Shavuot Resources

Shavuot Resources

Holiday Overview
Shavuot begins Saturday, May 19 at sundown, and ends after sundown on Monday, May 21 (or Sunday May 20 in the Reform tradition). Shavuot literally means “weeks”. We count 7 weeks from Passover, which commemorates our physical Exodus from slavery, to Shavuot, which commemorates our spiritual commitment at the foot of Mt Sinai. It is there that we received the Torah as a unified people and acknowledge that the Torah was given to all Jewish people for all time.

Check out some more detailed information about the holiday here.

Ideas and Resources for Shavuot Study
1.    Read the Book of Ruth. The story connects us to our roots as an agricultural people and reminds us to take care of the stranger among us. You can access the text to the book of Ruth in Hebrew and English here. But don’t stop there! Play around on the Sefariah website and you can read any text there! Find yourself a study partner (Child? Spouse? Neighbor? and study away!)

2.    Review the Ten Commandments! Like Sefariah in the paragraph above, Mechon Mamre is another great source for Hebrew and English text. Think about the commandments and their implications for you today. This article can stimulate your thinking about their modern relevance.

3.    Study from amazing online educators!

>> Pardes is a non-denominational learning community based in Jerusalem where students grapple with classic texts. Check out the Pardes online learning site where you can study about Shavuot with their faculty. 

>>Rabbi David Fohrman offers a unique visual presentation and seeks to help viewers uncover personal layers of meeting in text. Challenge your perception of Shavuot here.

>>Various Reform Rabbis and educators share their encounters with sacred text in video and with study guides for Shavuot here.

>>Rabbi Mishael Zion is the Director of Education for the Bronfman Youth Fellowships and the author of the blog “text and the city”. He has this study guide for Shavuot. Rabbi Mishael Zion is the Director of Education for the Bronfman Youth Fellowships and the author of the blog “text and the city”. He has this study guide for Shavuot.

4.    Discover your roots! One of the reasons we read the Book of Ruth is that King David is her direct descendent. Shavuot is also one of the holidays during which we recite the yizkor prayer to remember family members who have passed away. You can learn about your own Jewish lineage on this website.

5.    Take a virtual tour of Jerusalem! Shavuot is one of three pilgrimage holidays (in addition to Passover and Sukkot). In ancient times, Jews traveled to Jerusalem for each of these holidays. The experience in Jerusalem was one of unity and joy. Go on a virtual tour here or here. The establishment of the State of Israel created a unique bond between the people working the land and this holiday. Check out this article about the history of flower crowns in Israel and remember to beautify your house with flowers!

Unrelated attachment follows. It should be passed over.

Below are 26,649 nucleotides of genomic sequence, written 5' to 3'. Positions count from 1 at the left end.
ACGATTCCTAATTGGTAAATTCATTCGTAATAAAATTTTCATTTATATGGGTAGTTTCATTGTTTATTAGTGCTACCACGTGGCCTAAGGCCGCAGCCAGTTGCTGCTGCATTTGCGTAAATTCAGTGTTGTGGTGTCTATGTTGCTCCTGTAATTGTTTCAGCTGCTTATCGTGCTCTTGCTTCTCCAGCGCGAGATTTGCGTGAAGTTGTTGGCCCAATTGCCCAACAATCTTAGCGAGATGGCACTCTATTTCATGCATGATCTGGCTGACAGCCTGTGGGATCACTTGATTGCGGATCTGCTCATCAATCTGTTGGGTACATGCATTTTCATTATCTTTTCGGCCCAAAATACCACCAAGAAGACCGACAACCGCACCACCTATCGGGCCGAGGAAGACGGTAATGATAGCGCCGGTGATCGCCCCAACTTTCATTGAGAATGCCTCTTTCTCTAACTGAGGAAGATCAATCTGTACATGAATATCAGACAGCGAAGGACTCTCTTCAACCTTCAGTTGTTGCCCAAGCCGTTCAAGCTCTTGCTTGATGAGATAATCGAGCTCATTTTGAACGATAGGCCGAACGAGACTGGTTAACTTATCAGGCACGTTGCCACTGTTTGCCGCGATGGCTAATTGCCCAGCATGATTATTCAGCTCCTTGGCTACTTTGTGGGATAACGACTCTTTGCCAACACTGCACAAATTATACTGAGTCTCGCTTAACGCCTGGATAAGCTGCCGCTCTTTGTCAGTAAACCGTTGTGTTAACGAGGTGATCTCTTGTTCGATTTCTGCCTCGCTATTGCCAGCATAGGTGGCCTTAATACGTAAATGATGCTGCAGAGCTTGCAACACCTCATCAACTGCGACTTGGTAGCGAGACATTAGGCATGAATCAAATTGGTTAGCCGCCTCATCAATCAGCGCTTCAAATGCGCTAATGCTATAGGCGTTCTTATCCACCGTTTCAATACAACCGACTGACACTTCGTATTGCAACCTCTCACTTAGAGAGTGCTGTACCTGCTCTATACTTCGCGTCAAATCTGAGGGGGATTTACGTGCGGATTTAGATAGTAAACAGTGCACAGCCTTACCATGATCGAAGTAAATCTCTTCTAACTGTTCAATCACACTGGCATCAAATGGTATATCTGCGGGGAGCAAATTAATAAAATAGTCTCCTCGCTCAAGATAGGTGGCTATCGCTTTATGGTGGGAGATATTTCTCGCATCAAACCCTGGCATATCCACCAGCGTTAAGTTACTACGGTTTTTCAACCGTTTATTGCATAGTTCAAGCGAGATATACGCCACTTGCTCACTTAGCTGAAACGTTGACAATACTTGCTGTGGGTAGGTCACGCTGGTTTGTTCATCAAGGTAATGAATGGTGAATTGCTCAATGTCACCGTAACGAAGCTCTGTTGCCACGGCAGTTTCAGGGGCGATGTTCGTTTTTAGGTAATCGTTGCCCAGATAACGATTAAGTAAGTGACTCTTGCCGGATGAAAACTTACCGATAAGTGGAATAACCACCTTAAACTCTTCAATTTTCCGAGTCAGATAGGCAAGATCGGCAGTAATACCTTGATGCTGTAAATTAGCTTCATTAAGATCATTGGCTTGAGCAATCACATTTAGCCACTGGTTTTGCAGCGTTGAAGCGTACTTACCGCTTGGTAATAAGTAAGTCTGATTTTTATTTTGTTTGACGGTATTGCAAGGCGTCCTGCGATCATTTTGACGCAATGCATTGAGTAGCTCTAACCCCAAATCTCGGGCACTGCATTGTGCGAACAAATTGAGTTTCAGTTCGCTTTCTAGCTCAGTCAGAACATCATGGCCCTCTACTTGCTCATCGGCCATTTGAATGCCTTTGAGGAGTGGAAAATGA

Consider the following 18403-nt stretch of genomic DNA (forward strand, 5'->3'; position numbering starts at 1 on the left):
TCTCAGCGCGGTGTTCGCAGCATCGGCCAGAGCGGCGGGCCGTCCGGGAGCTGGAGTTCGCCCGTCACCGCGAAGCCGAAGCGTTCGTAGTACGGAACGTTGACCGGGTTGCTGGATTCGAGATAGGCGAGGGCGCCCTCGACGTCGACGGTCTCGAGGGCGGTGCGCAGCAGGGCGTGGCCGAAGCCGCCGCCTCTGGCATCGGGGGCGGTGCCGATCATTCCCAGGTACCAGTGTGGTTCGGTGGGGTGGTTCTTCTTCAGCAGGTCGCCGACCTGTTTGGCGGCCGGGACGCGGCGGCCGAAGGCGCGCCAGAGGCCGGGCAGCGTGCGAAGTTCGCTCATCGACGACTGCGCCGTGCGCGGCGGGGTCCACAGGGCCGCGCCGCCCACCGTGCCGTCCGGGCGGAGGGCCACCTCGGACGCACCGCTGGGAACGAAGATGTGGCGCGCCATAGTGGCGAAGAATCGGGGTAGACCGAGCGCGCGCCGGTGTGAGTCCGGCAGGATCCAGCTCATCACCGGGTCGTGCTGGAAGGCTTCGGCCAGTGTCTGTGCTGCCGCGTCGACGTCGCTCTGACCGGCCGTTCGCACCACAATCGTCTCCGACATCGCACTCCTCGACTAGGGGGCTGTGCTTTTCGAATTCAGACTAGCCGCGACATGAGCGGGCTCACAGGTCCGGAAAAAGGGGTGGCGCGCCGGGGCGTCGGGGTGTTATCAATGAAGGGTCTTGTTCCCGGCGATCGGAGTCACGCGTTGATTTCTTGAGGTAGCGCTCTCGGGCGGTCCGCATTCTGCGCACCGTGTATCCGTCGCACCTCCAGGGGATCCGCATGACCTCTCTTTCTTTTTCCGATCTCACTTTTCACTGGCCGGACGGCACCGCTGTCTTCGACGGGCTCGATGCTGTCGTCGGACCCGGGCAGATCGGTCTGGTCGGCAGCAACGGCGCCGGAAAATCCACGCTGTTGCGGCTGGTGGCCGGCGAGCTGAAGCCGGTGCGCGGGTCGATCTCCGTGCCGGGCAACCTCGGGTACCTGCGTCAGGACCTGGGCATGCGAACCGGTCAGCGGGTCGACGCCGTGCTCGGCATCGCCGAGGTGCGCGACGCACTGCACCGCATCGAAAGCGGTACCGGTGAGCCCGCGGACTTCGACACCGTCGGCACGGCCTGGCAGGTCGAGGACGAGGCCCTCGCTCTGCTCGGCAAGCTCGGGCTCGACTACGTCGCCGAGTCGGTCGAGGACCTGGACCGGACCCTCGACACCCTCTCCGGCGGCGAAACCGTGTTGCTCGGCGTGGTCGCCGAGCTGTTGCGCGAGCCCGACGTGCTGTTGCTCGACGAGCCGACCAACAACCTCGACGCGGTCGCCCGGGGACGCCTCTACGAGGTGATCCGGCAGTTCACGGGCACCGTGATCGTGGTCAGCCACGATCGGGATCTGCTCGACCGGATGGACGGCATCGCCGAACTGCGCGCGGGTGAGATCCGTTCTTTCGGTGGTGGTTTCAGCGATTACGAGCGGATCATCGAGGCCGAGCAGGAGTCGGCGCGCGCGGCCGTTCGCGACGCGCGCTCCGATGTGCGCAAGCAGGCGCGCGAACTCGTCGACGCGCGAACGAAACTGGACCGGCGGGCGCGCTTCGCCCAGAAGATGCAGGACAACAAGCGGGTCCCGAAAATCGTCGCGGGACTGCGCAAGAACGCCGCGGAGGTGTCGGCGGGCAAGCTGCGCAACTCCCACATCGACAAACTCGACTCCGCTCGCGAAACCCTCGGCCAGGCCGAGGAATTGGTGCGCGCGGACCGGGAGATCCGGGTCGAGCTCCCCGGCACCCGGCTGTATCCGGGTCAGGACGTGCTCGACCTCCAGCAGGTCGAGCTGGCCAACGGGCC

6.    Jacob Richman is an amazing compiler of Jewish resources. Check out his list of cool Shavuot Videos as well as his 54 links, ranging from laws and customs to games and recipes about the holiday.

Family Resources for Shavuot
Shavuot is an often underplayed holiday, but for families with young children, there are many ways that the giving of the Ten Commandments on Mount Sinai can be discussed and celebrated in their homes. Here are a few pages culled from the Internet with great ideas for how to approach Shavuot themes and values in your home through telling stories, creating crafts, and cooking (and eating!) together.

Shavuot Values for Preschoolers: An easy-to-understand overview of the Book of Ruth is followed by key Jewish values that the characters embody and how parents and young children can meaningfully and purposefully emulate them.

5 Easy, Cheesy Recipes to Make with Kids for Shavuot: Shavuot fare is often dairy, in part in reference to the Torah quotation "Like honey and milk [the Torah] lies under your tongue" (Song of Songs 4:11). This page from PJ Library links to some delicious dairy delicacies to make with your children.

Shavuot Crafts Pinterest Page: Explore a “virtual bulletin board” full of fun and engaging Shavuot crafts from CJE Early Childhood Pinterest collection. 

Take the Jewish Trivia Quiz with a selection of multiple choice questions about Shavuot. Adults and children can enjoy this!

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